Credit Suisse Group AG was plunged into fresh market turmoil after Chief Executive Officer Ulrich Koerner’s attempts to reassure employees and investors backfired, adding to uncertainty surrounding the bank.

The stock, which had already more than halved this year before Monday’s sell-off, fell as much as 12 per cent to a record low before clawing back most of those losses and closing Zurich trading about 1 per cent lower. That was accompanied by a spike in the cost to insure the bank’s debt against default, which jumped to its highest ever.

Koerner, for the second time in as many weeks, had sought to calm employees and the markets with a memo late Friday stressing the bank’s liquidity and capital strength. Instead, it focused attention on the dramatic recent moves in the firm’s stock price and credit spreads, and investors rushed for the exit when trading reopened after the weekend. The shares staged a comeback as several analysts backed Koerner’s view of the bank’s financial strength.

While acknowledging that the bank was at a “critical moment,” Koerner pledged to send employees regular updates until the firm announces its new strategic plan on Oct. 27. At the same time, Credit Suisse again sent around talking points to executives dealing with clients who brought up the credit default swap, according to people with knowledge of the matter.

“Credit Suisse is a buy for the brave at these levels,” Citigroup analysts including Andrew Coombs wrote in a note to investors. “But headline news flow is likely to remain negative and we do see significant execution risk in any new strategic plan.”

While the swaps are still far from distressed -- and also part of a broad market selloff -- they signify deteriorating perceptions of creditworthiness for the scandal-hit bank in the current environment. The swaps now price in a roughly 23 per cent chance the bank defaults on its bonds within 5 years.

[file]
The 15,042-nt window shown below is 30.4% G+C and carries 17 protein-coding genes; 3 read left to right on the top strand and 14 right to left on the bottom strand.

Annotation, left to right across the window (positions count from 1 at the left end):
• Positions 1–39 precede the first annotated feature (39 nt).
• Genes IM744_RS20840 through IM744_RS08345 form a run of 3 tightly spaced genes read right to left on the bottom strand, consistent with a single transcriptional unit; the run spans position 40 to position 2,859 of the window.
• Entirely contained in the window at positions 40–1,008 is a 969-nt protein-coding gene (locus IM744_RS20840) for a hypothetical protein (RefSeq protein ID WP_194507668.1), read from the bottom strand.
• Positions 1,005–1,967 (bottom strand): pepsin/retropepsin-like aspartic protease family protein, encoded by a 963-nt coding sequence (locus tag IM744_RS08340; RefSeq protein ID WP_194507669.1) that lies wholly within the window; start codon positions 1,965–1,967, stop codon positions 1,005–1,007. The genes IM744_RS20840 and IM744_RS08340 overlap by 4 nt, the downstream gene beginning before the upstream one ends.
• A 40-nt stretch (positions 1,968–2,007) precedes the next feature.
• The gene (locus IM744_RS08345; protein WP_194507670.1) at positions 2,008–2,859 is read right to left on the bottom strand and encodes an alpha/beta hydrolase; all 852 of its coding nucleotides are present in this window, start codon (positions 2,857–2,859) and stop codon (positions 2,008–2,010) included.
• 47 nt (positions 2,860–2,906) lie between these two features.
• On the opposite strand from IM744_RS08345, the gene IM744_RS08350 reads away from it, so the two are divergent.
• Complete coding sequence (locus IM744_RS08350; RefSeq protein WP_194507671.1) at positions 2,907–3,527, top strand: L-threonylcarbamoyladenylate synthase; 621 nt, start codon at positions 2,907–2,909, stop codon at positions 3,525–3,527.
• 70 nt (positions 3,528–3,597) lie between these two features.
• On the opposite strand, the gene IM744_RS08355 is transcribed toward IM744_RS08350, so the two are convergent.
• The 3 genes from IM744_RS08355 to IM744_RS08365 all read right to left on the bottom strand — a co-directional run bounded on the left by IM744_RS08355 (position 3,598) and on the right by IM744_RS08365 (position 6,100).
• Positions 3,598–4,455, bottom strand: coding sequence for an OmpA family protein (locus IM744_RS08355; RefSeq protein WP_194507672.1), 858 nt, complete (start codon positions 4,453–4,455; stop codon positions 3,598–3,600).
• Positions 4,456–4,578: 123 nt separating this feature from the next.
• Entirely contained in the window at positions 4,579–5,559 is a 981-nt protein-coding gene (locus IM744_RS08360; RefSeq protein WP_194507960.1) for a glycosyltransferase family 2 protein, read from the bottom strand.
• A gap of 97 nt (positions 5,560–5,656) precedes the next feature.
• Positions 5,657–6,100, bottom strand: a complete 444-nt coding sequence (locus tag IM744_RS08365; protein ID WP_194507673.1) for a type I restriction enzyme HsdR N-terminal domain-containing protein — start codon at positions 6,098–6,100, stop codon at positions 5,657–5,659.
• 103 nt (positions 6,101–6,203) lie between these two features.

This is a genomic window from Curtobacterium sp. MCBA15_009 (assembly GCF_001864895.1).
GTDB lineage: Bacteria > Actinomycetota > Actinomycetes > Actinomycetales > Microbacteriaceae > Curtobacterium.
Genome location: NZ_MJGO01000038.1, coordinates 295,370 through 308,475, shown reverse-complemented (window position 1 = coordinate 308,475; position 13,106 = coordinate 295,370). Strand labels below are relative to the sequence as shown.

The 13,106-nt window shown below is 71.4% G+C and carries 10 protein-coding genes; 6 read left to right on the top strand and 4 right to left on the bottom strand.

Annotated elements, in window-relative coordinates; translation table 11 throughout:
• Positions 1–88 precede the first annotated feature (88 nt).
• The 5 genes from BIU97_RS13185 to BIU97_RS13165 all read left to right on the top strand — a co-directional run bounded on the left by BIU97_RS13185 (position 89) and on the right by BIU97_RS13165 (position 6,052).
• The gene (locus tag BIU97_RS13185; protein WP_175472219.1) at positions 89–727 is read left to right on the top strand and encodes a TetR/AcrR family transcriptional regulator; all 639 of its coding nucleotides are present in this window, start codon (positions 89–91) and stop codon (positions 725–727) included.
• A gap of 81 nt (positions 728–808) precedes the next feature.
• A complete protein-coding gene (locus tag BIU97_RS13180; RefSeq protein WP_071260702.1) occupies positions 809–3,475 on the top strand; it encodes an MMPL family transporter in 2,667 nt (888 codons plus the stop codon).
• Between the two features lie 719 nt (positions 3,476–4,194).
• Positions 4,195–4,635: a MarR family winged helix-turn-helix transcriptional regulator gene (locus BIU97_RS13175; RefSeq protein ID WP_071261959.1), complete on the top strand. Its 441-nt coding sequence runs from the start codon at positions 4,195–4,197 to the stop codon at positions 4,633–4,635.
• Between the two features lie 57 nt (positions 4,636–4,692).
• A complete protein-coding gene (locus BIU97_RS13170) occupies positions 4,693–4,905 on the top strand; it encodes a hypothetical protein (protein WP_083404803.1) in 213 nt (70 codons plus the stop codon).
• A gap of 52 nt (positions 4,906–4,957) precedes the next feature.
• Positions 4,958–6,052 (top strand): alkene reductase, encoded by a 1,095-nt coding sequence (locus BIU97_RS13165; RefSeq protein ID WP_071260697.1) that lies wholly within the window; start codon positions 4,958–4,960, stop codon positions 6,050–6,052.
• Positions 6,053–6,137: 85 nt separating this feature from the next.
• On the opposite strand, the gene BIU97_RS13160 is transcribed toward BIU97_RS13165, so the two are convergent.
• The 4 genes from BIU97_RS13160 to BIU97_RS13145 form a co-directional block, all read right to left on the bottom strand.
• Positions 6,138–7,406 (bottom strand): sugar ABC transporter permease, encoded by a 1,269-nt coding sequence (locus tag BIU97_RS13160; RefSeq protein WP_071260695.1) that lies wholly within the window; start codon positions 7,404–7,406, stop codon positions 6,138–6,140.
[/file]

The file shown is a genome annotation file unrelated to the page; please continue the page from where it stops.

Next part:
Some clients have used the rise in the CDS this year to ask questions, negotiate prices or use competitors, the people said, asking to remain anonymous discussing confidential conversations.

A Credit Suisse spokesman declined to comment.

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Still, prominent figures took to Twitter over the weekend to dismiss some of the rumors circulating on social media prompted by the widened CDS spread as “scaremongering.” Saba Capital Management’s Boaz Weinstein tweeted “take a deep breath” and compared the situation to when Morgan Stanley’s CDS was twice as wide in 2011 and 2012.

Koerner, named CEO in late July, has had to deal with market speculation, banker exits and capital doubts as he seeks to set a path forward for the troubled lender, which has been hit by a string of financial and reputational hits. The firm is finalizing plans that will likely see sweeping changes to its investment bank and may include cutting thousands of jobs over a number of years, Bloomberg has reported. 
Analysts at KBW also estimates that the bank may need to raise 4 billion Swiss francs (US$4 billion) of capital even after selling some assets to fund any restructuring, growth efforts and any unknowns.